The Altamura Man is a partially preserved fossil of the genus Homo. The skeleton was first thought to be an example of Homo heidelbergensis and was also described as having characteristics of Homo neanderthalensis. It has more recently been dated to 130,000 years ago and classified as an archaic Homo sapiens with some Neanderthal features. It was found embedded in rock and has been left in situ. It was discovered in October 1993 by speleologists in a limestone cave, the Grotta di Lamalunga, near the city of Altamura, Italy.
The discovery happened in a karst borehole, formed by the action of running water on limestone that is composed of a complex system of caves next to an elongated valley secluded among hills, typical of the Altamura Murgia in Apulia. During the initial exploration phase some members of the Centro Altamurano Ricerche Speleologiche (CARS, the Centre for Speleologic Research) found the deposit of which the find was the main feature. On the hillside facing the valley an access leads to the cave about 8 meters in depth. Through vertical shafts towards the surface that can be open or sealed for long or short periods, this type of cave has the ability to collect within it materials transported by the surface runoff of rainwater. This explains the presence of numerous remains, some of which quite voluminous, of ancient fauna.
The team led by Prof. Vittorio Pesce Delfino of the University of Bari proposed soon after the discovery a first estimate of the find, based only on morphology, which would have identified the human remains with a type preceding the most ancient types of classic Homo neanderthalensis and subsequent to the phases of Homo erectus. A subsequent estimate of the dating involved an interval between 400,000 and 100,000 years before present, with the most likely values around 150-250,000 years ago.
The reference to an archaic version of Homo neanderthalensis also implies the find must show morphological features antedating the typical features of Homo neanderthalensis. Studies carried out keeping the find on the discovery site have verified this aspect of typical Neanderthal features (morphology of eye-sockets and upper orbit, osseous thickening, lack of canine fossa and presence of a clear edge on the maxilla, thickening of the occipital bone, feature of the mastoid process, existence of a retromolar space and profile of the upper margin of the ascending mandible ramus). Some characteristics match features typical of Homo sapiens, among which in particular the convexity of the occipital bone scale. Interest besides the purely paleoanthropological lies in the natural majesty of the whole complex shown by the bones in the karstic setting that encased them, cementing them together and in the completeness of the skeleton.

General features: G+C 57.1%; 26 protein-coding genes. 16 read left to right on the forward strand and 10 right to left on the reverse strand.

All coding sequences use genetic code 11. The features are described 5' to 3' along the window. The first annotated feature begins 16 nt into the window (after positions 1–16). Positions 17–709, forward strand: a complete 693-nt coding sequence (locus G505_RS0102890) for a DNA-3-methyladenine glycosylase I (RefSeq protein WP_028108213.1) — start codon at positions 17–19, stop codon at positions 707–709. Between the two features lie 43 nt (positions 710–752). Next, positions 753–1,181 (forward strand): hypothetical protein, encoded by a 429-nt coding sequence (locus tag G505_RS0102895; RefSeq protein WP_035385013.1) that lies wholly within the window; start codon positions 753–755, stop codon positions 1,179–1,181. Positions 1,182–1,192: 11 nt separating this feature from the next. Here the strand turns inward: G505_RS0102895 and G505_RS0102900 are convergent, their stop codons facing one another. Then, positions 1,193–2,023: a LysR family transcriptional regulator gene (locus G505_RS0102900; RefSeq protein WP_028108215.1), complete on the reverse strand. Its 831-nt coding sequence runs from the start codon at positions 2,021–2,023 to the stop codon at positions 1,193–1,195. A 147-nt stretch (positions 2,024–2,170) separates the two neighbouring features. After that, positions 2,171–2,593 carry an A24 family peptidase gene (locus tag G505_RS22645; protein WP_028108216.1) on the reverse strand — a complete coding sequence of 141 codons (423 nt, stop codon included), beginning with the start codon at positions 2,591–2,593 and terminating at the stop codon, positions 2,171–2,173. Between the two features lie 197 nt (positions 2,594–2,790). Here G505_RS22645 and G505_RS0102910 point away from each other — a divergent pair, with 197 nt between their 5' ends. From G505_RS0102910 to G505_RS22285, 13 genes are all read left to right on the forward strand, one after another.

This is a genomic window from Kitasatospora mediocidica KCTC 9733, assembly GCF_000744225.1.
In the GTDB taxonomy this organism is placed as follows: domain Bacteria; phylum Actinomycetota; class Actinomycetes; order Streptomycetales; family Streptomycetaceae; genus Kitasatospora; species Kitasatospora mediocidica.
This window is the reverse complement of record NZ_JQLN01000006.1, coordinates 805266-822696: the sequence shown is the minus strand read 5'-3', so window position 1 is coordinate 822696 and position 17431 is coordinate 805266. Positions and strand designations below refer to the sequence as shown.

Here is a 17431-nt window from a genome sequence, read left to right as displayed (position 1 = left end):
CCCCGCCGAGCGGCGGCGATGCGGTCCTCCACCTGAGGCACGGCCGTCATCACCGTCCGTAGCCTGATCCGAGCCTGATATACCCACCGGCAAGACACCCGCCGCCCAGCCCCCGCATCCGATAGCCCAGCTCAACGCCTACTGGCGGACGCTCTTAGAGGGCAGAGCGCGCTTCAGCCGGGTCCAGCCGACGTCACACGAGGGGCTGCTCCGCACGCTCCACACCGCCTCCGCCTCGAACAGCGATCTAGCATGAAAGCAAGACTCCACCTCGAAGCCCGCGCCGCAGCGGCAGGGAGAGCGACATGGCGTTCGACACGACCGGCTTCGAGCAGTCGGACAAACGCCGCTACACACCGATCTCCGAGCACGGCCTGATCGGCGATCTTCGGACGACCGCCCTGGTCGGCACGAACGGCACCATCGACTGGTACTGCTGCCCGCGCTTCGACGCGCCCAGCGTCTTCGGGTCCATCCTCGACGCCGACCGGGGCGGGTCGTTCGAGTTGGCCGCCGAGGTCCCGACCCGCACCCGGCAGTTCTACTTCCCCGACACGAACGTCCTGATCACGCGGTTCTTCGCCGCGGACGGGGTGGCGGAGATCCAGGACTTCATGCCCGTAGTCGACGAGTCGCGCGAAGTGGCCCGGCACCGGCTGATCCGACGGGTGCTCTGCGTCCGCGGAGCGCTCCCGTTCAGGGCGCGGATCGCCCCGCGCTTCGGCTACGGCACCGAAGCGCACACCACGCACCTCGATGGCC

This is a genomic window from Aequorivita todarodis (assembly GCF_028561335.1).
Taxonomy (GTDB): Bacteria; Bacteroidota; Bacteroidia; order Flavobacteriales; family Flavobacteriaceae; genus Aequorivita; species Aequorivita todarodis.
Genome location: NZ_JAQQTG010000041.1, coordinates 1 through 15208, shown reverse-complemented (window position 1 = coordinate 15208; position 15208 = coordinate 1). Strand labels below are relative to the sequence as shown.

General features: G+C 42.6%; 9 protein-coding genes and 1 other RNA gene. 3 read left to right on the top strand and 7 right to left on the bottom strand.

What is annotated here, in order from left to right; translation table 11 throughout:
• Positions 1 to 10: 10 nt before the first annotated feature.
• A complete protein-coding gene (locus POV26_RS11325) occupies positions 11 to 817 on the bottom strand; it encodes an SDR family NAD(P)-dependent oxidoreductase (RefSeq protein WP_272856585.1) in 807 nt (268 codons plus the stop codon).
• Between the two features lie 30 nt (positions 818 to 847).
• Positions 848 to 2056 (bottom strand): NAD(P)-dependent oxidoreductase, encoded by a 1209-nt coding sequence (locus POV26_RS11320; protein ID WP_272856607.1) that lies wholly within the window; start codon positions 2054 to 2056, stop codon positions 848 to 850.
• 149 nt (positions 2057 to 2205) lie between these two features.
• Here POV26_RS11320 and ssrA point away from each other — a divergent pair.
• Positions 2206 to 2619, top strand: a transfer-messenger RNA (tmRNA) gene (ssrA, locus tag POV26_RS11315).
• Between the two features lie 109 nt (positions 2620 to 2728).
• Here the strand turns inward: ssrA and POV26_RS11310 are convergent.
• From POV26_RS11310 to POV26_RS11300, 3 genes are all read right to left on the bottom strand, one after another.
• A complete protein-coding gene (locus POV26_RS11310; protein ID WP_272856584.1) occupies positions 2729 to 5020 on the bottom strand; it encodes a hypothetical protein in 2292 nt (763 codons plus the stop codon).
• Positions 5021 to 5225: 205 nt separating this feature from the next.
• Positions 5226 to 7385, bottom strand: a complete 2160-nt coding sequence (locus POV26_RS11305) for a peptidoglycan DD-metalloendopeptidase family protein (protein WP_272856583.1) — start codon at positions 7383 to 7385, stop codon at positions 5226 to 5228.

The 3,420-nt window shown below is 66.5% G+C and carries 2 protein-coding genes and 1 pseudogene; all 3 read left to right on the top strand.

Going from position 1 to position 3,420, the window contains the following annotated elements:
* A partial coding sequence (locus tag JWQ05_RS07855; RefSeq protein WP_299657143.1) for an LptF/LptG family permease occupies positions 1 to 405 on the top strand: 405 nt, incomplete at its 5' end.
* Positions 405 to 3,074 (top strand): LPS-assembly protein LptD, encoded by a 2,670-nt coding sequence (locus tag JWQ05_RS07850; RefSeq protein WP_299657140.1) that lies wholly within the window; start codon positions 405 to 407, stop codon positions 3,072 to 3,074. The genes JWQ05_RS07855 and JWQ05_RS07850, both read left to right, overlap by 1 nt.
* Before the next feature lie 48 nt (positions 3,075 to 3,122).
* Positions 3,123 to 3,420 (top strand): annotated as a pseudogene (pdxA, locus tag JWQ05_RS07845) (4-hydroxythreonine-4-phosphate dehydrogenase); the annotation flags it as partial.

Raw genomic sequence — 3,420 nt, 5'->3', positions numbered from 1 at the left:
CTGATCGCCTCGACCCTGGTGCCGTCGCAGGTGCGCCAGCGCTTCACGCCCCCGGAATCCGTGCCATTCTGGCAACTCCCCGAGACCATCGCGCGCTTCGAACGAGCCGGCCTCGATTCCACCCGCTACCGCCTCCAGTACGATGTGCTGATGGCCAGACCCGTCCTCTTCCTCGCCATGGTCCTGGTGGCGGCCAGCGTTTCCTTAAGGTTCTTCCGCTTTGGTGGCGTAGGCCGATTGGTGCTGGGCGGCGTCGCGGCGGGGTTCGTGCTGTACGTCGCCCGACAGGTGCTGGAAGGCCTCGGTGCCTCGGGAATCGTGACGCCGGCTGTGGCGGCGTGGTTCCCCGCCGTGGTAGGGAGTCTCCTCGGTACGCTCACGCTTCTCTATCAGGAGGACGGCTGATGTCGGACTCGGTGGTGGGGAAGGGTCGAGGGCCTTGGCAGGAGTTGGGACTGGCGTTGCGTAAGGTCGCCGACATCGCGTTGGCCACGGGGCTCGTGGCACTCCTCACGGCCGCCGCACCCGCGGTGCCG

The entire pre-existing knowledge of European Neanderthals came from numerous but fragmented finds, for example a skullcap in Germany, and skull fragments more or less voluminous but never complete in Greece, Italy, Spain and France, leaving anthropologists the difficult task of identifying the characteristics and compatibilities of the missing pieces. By contrast, in Altamura, all the various bone segments are perfectly preserved, which allows the examination of the morphological compatibility to shift from a problem of limited size of other finds to a more challenging problem of evolutionistic and morpho-functional interpretation.
In spite of this ideal situation, the Grotta di Lamalunga find presents exceptional problems in methodological study, due to the impossibility of removal of the bones from their limestone matrix with procedures that can guarantee undamaged recovery. To address this the “Sarastro” project has been carried out, setting the access to the discovery cave with the “field museum” approach, according to which a technological infrastructure allows scientific study to be done remotely, leaving the find totally undisturbed and protected in its original site.
Altamura Man yields oldest Neanderthal DNA sample PhysOrg - April 3, 2015
A team of researchers working in Italy has confirmed that Altamura Man was a Neanderthal and dating of pieces of calcite which were on the remains has revealed that the bones are 128,000 to 187,000 years old. In their paper published in the Journal of Human Evolution, the team describes how they extracted a small bone sample and examined it and what they found by doing so. It is believed that Altamura Man wound up in such a peculiar spot after falling in a well and getting stuck - it is assumed he starved to death, or died from lack of water intake. The researchers next plan to test the DNA sample to see if it can be sequenced - if so, they are hopeful it might reveal new details about the evolution of hominids in general and perhaps more about the early history of the Neanderthal.
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